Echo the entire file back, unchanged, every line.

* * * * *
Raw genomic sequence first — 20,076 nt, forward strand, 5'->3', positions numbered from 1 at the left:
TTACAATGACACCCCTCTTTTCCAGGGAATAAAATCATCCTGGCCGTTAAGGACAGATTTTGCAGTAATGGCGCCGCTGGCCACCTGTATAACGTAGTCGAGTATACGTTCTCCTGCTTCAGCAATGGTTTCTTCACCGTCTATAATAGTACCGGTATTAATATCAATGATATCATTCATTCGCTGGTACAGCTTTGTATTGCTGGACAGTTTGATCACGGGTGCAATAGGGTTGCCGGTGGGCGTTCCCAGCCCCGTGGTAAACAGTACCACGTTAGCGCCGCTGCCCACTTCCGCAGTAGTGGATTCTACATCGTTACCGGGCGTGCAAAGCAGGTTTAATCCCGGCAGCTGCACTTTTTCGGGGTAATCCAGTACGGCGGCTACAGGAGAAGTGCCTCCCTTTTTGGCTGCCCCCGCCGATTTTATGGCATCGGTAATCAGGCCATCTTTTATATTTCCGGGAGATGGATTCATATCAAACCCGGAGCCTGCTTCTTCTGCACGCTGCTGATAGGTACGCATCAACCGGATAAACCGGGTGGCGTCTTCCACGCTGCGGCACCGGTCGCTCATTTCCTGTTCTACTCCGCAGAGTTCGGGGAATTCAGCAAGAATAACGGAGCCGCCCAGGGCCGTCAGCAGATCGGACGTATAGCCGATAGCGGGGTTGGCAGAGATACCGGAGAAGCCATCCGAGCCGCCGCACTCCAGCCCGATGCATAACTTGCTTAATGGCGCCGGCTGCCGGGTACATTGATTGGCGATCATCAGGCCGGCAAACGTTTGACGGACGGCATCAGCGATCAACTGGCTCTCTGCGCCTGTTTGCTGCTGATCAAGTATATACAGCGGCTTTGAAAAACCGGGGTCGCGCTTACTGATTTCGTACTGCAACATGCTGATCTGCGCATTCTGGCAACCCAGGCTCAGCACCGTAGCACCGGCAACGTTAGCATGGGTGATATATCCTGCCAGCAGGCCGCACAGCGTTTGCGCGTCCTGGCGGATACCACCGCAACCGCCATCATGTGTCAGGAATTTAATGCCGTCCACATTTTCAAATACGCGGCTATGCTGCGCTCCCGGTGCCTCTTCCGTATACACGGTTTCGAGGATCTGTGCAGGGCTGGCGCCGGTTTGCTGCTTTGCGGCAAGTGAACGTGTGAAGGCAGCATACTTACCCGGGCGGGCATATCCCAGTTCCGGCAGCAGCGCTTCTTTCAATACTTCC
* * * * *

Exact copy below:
Raw genomic sequence first — 20,076 nt, forward strand, 5'->3', positions numbered from 1 at the left:
TTACAATGACACCCCTCTTTTCCAGGGAATAAAATCATCCTGGCCGTTAAGGACAGATTTTGCAGTAATGGCGCCGCTGGCCACCTGTATAACGTAGTCGAGTATACGTTCTCCTGCTTCAGCAATGGTTTCTTCACCGTCTATAATAGTACCGGTATTAATATCAATGATATCATTCATTCGCTGGTACAGCTTTGTATTGCTGGACAGTTTGATCACGGGTGCAATAGGGTTGCCGGTGGGCGTTCCCAGCCCCGTGGTAAACAGTACCACGTTAGCGCCGCTGCCCACTTCCGCAGTAGTGGATTCTACATCGTTACCGGGCGTGCAAAGCAGGTTTAATCCCGGCAGCTGCACTTTTTCGGGGTAATCCAGTACGGCGGCTACAGGAGAAGTGCCTCCCTTTTTGGCTGCCCCCGCCGATTTTATGGCATCGGTAATCAGGCCATCTTTTATATTTCCGGGAGATGGATTCATATCAAACCCGGAGCCTGCTTCTTCTGCACGCTGCTGATAGGTACGCATCAACCGGATAAACCGGGTGGCGTCTTCCACGCTGCGGCACCGGTCGCTCATTTCCTGTTCTACTCCGCAGAGTTCGGGGAATTCAGCAAGAATAACGGAGCCGCCCAGGGCCGTCAGCAGATCGGACGTATAGCCGATAGCGGGGTTGGCAGAGATACCGGAGAAGCCATCCGAGCCGCCGCACTCCAGCCCGATGCATAACTTGCTTAATGGCGCCGGCTGCCGGGTACATTGATTGGCGATCATCAGGCCGGCAAACGTTTGACGGACGGCATCAGCGATCAACTGGCTCTCTGCGCCTGTTTGCTGCTGATCAAGTATATACAGCGGCTTTGAAAAACCGGGGTCGCGCTTACTGATTTCGTACTGCAACATGCTGATCTGCGCATTCTGGCAACCCAGGCTCAGCACCGTAGCACCGGCAACGTTAGCATGGGTGATATATCCTGCCAGCAGGCCGCACAGCGTTTGCGCGTCCTGGCGGATACCACCGCAACCGCCATCATGTGTCAGGAATTTAATGCCGTCCACATTTTCAAATACGCGGCTATGCTGCGCTCCCGGTGCCTCTTCCGTATACACGGTTTCGAGGATCTGTGCAGGGCTGGCGCCGGTTTGCTGCTTTGCGGCAAGTGAACGTGTGAAGGCAGCATACTTACCCGGGCGGGCATATCCCAGTTCCGGCAGCAGCGCTTCTTTCAATACTTCC